Fats: The Good, the Bad, and the Ugly

avocado_headerRemember the 1990s, when super-low-fat diets were all the rage? Everywhere you looked, low-fat versions of processed foods were popping up. People avoided things like cheese like the plague. Even avocados got a bad rap! Turns out, as it so often does with fad diets, that the information these choice were based on was very misguided.

What is fat, actually?

There are four kinds of fat we encounter in our food system:

  • Saturated fats, from animal fat and tropical oils? (coconut oil)
  • Monounsaturated fat, such as olive oil
  • Polyunsaturated fat, such as omega-3 and omega-6
  • Trans fats, such as margarine

Some can have negative health impacts, sure. But some are crucial to our well-being.

So what can you actually eat? And how does one navigate the complex world of fat?

Let's start with a little education.

Saturated fats – good or bad?

Even after the eat-no-fat fad wore off, people still came down hard on saturated fats. The claim was they were bad for your heart (not to mention your waistline).

Today, studies show some saturated fat is actually necessary for a healthy diet. In fact,  a healthy diet contains 16 to 18 grams of saturated fat per day!

In fact, many indigenous tribes eat high-saturated fat diets, yet have low mortality from heart disease. Why? Their diets are lower in sugar and their lifestyles are more active.

For instance, societies with high fat diets, low mortality rates from heart disease and low obesity rates include:

  • The Tokealu in New Zealand eat fish and coconuts, with a diet containing 60% fat.
  • The Inuit eat whale meat and blubber, with a diet containing a whoping 75% saturated fat!

The moral of the story is that merely focusing on saturated fats will not make you healthier or slimmer. Instead, pay attention to the volume of saturated fat you consume - and your lifestyle as a whole - if you want to stay healthy and lose weight.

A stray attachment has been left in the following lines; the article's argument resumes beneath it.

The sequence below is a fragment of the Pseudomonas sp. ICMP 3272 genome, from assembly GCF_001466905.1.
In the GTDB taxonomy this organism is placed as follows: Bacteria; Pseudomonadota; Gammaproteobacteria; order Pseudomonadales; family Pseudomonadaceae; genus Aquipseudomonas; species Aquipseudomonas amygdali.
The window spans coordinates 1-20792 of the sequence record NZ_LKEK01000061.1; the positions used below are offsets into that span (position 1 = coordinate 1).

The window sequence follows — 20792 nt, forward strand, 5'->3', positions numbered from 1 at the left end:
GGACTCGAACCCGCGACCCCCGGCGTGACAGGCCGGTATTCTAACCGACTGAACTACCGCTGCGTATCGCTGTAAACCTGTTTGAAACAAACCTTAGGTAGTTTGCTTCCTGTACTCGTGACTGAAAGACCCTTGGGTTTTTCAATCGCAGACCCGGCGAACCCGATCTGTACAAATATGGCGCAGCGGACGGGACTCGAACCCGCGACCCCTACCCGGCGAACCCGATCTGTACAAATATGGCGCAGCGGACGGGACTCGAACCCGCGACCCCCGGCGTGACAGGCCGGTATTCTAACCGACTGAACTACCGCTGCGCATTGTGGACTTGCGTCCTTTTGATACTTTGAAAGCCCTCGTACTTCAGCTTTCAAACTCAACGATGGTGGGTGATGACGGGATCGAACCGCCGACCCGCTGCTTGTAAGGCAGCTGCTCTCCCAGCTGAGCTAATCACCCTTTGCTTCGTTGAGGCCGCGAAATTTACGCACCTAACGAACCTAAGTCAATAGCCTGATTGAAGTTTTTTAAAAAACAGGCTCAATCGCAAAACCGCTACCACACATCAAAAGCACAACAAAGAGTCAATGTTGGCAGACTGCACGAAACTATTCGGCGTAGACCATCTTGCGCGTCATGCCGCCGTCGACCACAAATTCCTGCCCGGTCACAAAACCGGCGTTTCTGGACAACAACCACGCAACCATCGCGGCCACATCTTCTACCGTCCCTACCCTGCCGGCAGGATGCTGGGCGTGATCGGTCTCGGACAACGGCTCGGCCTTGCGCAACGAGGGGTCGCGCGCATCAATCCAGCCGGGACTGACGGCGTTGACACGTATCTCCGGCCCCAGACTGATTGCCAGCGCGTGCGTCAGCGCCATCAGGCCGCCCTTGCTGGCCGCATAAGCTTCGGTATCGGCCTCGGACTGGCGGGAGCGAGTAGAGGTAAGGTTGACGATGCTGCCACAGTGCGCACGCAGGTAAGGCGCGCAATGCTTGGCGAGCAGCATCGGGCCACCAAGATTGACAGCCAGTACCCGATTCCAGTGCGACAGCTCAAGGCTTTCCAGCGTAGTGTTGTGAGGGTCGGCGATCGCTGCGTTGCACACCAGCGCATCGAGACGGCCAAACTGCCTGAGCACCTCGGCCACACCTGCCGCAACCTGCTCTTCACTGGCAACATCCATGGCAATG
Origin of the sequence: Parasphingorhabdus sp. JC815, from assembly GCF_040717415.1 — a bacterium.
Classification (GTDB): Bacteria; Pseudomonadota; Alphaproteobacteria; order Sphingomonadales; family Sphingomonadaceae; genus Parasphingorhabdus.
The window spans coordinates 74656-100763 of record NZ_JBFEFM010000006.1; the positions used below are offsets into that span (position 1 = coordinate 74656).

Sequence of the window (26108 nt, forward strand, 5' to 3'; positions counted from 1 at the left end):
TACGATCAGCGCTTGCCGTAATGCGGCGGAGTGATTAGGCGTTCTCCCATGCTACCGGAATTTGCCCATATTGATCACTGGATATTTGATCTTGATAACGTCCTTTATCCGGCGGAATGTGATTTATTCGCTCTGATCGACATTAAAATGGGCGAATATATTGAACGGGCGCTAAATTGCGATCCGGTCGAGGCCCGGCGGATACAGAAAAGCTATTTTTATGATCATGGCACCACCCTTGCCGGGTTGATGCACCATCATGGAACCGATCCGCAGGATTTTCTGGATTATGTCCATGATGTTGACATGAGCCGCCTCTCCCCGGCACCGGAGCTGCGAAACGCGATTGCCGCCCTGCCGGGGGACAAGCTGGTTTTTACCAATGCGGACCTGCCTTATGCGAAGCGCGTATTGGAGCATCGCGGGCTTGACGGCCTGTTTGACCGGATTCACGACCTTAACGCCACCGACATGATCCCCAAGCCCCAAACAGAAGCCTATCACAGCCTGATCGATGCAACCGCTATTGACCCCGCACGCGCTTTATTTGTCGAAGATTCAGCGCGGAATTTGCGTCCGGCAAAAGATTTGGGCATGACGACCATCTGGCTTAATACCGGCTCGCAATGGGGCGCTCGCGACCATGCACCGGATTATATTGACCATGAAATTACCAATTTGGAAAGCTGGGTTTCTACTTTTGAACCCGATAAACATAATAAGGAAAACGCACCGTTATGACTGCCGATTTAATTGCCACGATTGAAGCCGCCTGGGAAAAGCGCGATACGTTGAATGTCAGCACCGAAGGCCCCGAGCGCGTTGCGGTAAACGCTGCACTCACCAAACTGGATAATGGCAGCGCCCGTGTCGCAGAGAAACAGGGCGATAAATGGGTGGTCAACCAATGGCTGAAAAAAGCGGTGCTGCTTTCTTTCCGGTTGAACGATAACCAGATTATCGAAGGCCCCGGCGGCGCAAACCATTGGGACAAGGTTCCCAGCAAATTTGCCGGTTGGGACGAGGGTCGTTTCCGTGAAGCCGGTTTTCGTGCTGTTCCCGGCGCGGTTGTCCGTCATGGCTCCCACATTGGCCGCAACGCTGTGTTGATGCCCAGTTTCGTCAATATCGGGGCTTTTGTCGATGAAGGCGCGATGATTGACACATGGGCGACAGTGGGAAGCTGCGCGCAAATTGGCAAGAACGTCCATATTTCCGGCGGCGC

Healthy Fats

Monounsaturated Fats

Other than the 16-18 grams of saturated fats mentioned above, adults will want to stick to monounsaturated fats like olive oil and avocados. Both have been linked to reducing harmful LDL cholesterol. (One caveat: olive oil should NOT be heated, as high heat causes it to become free-radical rich and pro-inflammatory.)


Polyunsaturated Fats (Omega 3)

Also, try to eat more polyunsaturated fats like omega 3 fatty acids. These essential fatty acids, vital for health, cannot be produced by the body. Every one of our bodies’ 100 trillion living cells needs essential fatty acids to rebuild and produce new cells. Healthy omega-3 oils can be found in fatty fish such as salmon, tuna, mackerel, sardines, anchovies, plus walnuts and freshly ground flax seeds.

Today we consume far too many omega-6 oils, which increase inflammation, compared to omega-3 oils, which decrease inflammation. The primary reason for an epidemic of imbalance between these oils today is our excessive consumption of the wrong oils – corn, sunflower, peanut, soy, canola and safflower.


In Summary


  • olive oil (unheated)
  • avocado
  • cold water fatty fish like salmon
  • walnuts
  • flax seeds


  • Omega-6-rich oils like corn, sunflower, peanut, soy, canola and safflower Trans fats (see below)

Unhealthy Fats

Trans Fat

Want to avoid unhealthy fat? Eliminate trans fats, plain and simple.

Trans fats – or partially hydrogenated fats – are formed when liquid vegetable oils are made into solid fats such as shortening and hard margarine.

Trans fats pack a double whammy: in addition to raising levels of LDL, or "bad" cholesterol, they also decrease HDL, "good" cholesterol. Many researchers also suspect trans fats increase the risk of heart disease, as well as type 2 diabetes, colon cancer and breast cancer.

How many trans fats should we eat in a day? Zero!

Foods containing trans fats:

  • French fries
  • Doughnuts
  • Pastries
  • Muffins
  • Croissants
  • Cookies
  • Crackers
  • Chips
  • Hard margarines
  • Shortening
  • Chicken nuggets


In Conclusion - Remember Moderation

Know what was so unhealthy about the fat-free fad I started this article with?

The fact that people sometimes get an idea in their heads, like "fat is bad," and become limiting and restrictive in their diets to the point of missing out on stuff that's great for us.

Even enjoying the occasional pastry or order of french fries is okay! Just remember to keep it in check, and listen to your body - it'll let you know when you've gone a bit overboard.

Trans fats and omega-6 fatty acids may be bad for us, but restricting yourself to the point of stress and deprivation - that's just ugly :).